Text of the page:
If only I could learn to know that I am loved. That is the greatest courage, isn’t it? To know without having to ask. But I am not courageous. I am a weak and frightened child and it is only in my visions that I can find my beauty. The world is heartless and beautiful and I cannot escape it. The escape is worse than to go on living. But someday the flowers will eat through my whole body and all that will be left of me is a garden. So inside the world I must create visions. And visions are a reality that cannot be denied and perhaps that is where I can find my courage — to believe in my visions until the end? But not all of them are complete, and so I share them with you. I invite you into them. I cannot keep my gardens to myself any longer: if you want lilies, I will plant lilies. If you want azaleas, I will plant azaleas. Together we must make visions for the world’s sake. Love is a grand and terrible tapestry and a vision too large for my small body to carry alone.
Later in the summer, I told the boy I was seeing that I had put on lipstick. I was so afraid that he would leave me. It’s not inconceivable. On Grindr alone you will find “masc4masc” or “real men only” or “not into fems” on many profiles. Femininity, to put it gently, is not de rigueur in the gay community. But this boy, this sweet, funny boy, wrote back to me: “As long as you don’t wear high heels because then you will be taller than me.” So some days I will walk out with lipstick on, and eyeliner, and a bow in my hair, and other days I will not. To realize with my whole body the vision it has been my duty to inherit. To become intimate with the world. This, at least, is my hope. I don’t know if I have the courage: I am afraid of walking into a seminar and breaking down in tears. I am afraid that my friends will find this eccentric, rather than brave, and that the boys I may love and who may love me will find it tolerable rather than desirable. I am afraid that my beauty will be lost in the spectacle of the act. I want to know: Can I entrust myself to the world? Myself: my most delicate vision.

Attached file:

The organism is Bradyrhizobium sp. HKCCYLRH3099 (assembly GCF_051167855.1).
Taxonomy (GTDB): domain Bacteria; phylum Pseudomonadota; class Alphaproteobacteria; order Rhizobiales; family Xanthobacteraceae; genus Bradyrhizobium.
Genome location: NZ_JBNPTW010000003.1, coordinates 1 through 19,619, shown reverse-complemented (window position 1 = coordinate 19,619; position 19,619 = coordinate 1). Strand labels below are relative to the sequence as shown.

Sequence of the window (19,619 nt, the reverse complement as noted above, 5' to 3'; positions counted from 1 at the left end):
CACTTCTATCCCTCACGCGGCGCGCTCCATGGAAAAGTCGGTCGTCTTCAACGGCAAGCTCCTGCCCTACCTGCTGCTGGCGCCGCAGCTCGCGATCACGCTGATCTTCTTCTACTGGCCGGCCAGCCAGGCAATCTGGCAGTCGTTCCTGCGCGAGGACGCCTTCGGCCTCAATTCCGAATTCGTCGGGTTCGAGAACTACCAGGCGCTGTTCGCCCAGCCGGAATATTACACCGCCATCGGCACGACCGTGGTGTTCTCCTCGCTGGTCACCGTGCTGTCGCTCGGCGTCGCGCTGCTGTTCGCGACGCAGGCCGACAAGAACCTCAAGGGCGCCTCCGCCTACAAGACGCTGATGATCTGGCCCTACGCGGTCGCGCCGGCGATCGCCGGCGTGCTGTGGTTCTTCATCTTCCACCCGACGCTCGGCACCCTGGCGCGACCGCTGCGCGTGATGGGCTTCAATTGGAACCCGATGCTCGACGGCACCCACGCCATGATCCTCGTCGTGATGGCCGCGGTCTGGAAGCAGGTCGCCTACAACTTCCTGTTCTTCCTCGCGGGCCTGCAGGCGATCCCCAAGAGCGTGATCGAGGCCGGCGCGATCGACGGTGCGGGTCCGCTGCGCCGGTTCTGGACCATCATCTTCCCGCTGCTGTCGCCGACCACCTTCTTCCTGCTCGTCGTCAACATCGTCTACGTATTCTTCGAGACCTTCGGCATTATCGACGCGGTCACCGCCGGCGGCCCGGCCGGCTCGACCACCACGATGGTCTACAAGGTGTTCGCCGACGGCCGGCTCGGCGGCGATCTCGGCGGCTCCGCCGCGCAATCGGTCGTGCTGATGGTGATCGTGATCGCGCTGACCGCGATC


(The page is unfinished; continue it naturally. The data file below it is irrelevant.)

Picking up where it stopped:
Yet I must, because I love the world so much I do not need a meaning in order to live. To live is enough.(But only if I can live among the flowers. I wonder: are the flowers and I a “we”? Because I am no longer I and the flowers are no longer the flowers but I do not know what I am or what they are. I only know that it has not existed before. Maybe our name is simply: “the-flowers-and-I.” But even that I do not understand because I have never been anything other than a human. To be a “we” is something else — and maybe it is divine? Is “the-flowers-and-I” that which I have called god and all along I have been waiting for myself? Ah, I do not know. I do not know. “We” barely exists and has a meaning too delicate for me to understand. I even searched in the dictionary and found nothing. It must be that before today, “we” did not exist. Secretly we are the creators of a fragile kingdom. We proclaim us, and thereby inaugurate a new reality: The flowers inside my body and becoming even more extravagant. This reality which cannot be understood is called living. Living does not exist from what makes sense. Living exists from saying “yes” when no one asked a question.)
Last spring I wrote: “I exist beyond language.” But there was a time, too, when flowers had no names. And then we caressed them with words. Let our vision be a caress.
* * *
That night, when I put on lipstick for the first time, I recalled something Clarice Lispector wrote: “The beautiful orchid is exquisite and unpleasant. It isn’t spontaneous. It needs a glass dome. But it is a magnificent woman and that can’t be denied. I was lying when I said it was unpleasant. I adore orchids. They’re born artificial, they’re born art.”
And if a mask is my true face? So be it: I, too, am a magnificent woman.